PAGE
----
Some people who make (or made) video games are dirt poor. Others, however, could start campfires using $100 bills. In this post, we're looking at the latter.
Minecraft creator and ex-Mojang head Markus "Notch" Persson has a new house. He spent upwards of $70 million on it, and there is a candy room. Of course there is a candy room. You will probably never have anything that nice, nor will I. But hey, we can still stroll through it in—yep—Minecraft.
Earlier this month, fans of British electronic musician Aphex Twin got a treat, with an entire album's worth of unreleased music salvaged and sent out following a successful Kickstarter campaign. The actual record, though, could only go to one person.
Yesterday, Mojang posted an update on their blog answering some questions about what Minecraft server owners are allowed to charge money for. This upset some server owners even more, as it outlaws many of their current business models. It got players angry enough to start a Twitter campaign called #SaveMinecraft, with…
Technically his first commercial game since Minecraft took the world by storm, Markus "Notch" Persson's Cliffhorse puts players in control of a horse near some cliffs. Well, hills mostly, but Hillhorse sounds silly.
After news broke that the Oculus Rift version of Minecraft had been cancelled, many people couldn't help but wonder, just how much of the project was there to cancel, exactly? Was there something there to cancel, even?
The people at Oculus VR are doubtless pretty psyched that Facebook just bought their company for $2 billion. Some game developers, not so much.
Warner Bros. is turning Minecraft into a movie, creator Markus Persson said today on Twitter.
Minecraft is one of the biggest games on the planet. Valve is perhaps the most beloved video game developer around. Imagine, for a moment, if the two had somehow joined forces. Finished? OK, now remember: it could actually have happened.
Minecraft: The Story of Mojang—the 2012 documentary about the game, its creator and its impact on video gaming culture—is now free to watch in its entirety thanks to YouTube. You can watch it all here—but you'll need an hour and 45 minutes to do so.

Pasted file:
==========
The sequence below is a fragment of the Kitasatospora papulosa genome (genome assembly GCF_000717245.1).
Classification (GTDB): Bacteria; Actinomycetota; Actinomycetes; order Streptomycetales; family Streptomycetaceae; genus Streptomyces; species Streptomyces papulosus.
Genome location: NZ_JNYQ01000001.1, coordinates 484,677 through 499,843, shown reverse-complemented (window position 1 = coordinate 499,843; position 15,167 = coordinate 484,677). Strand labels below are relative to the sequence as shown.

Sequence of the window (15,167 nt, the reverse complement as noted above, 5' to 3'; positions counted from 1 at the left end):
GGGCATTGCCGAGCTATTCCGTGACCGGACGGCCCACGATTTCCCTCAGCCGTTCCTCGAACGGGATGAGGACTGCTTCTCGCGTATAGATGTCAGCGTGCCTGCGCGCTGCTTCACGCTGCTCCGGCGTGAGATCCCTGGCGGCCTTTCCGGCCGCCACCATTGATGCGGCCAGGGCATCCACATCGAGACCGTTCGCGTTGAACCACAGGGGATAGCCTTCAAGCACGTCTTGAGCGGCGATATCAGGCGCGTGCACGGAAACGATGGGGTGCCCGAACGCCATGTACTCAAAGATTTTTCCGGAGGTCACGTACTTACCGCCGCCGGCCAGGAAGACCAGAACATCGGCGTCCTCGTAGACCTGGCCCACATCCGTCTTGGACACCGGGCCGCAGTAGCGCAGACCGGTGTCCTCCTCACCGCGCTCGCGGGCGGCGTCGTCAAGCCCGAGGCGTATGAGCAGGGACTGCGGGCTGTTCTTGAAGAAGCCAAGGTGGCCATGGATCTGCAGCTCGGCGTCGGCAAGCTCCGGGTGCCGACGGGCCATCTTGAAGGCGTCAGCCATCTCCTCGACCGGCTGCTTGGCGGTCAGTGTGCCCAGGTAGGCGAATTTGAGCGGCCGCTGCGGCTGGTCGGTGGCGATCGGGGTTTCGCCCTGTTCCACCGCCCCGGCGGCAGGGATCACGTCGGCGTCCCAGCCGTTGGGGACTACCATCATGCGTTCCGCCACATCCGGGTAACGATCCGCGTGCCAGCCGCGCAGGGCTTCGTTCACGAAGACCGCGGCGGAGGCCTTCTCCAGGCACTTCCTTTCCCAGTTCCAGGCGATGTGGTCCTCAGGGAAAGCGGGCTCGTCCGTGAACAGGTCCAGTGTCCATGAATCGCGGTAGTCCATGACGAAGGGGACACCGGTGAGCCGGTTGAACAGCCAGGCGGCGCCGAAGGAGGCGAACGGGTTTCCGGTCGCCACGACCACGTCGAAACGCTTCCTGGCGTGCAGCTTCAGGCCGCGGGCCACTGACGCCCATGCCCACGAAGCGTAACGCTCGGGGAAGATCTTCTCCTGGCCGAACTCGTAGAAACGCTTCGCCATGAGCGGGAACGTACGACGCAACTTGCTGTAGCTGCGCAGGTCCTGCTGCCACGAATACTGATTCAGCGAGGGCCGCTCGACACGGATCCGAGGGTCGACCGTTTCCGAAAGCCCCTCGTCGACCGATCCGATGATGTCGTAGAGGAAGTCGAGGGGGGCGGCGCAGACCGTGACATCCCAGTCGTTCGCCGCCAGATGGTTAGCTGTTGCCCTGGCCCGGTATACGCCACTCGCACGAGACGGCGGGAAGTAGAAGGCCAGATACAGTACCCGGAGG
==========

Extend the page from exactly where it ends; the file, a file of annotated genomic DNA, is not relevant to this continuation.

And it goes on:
You know your video game has made it when you get to appear on late night television and it's not at the behest of a marketing team pushing an upcoming blockbuster.
Late Notch. On November 7, Markus Persson, the man behind Minecraft, will do something few indie developers have had a chance to do: go on a late night talk show. Notch will be on Craig Ferguson's Late Late Show, which airs on CBS from 12:37AM-1:37AM. Congrats!
Held earlier in the month, 7DFPS was a game jam that have people seven days to make a first-person shooter. Since that's nowhere near enough time to program suitable hinge-shooting mechanics, people had to get creative, with impressive results.
Oh wow, Sony just announced that Minecraft is a launch game for PlayStation 4. The blocky crafting game has been printing ridiculous amounts money on PC and Xbox 360, so this is a natural next move.
Minecraft will step into its fifth year soon. Damn. It really reveals how fast the years are passing by. SamalotPlays created this beautiful time-lapse video that shows how the game began to shape up from its early stages—including additions like the day/night cycle and rideable horses—and continuing through to the…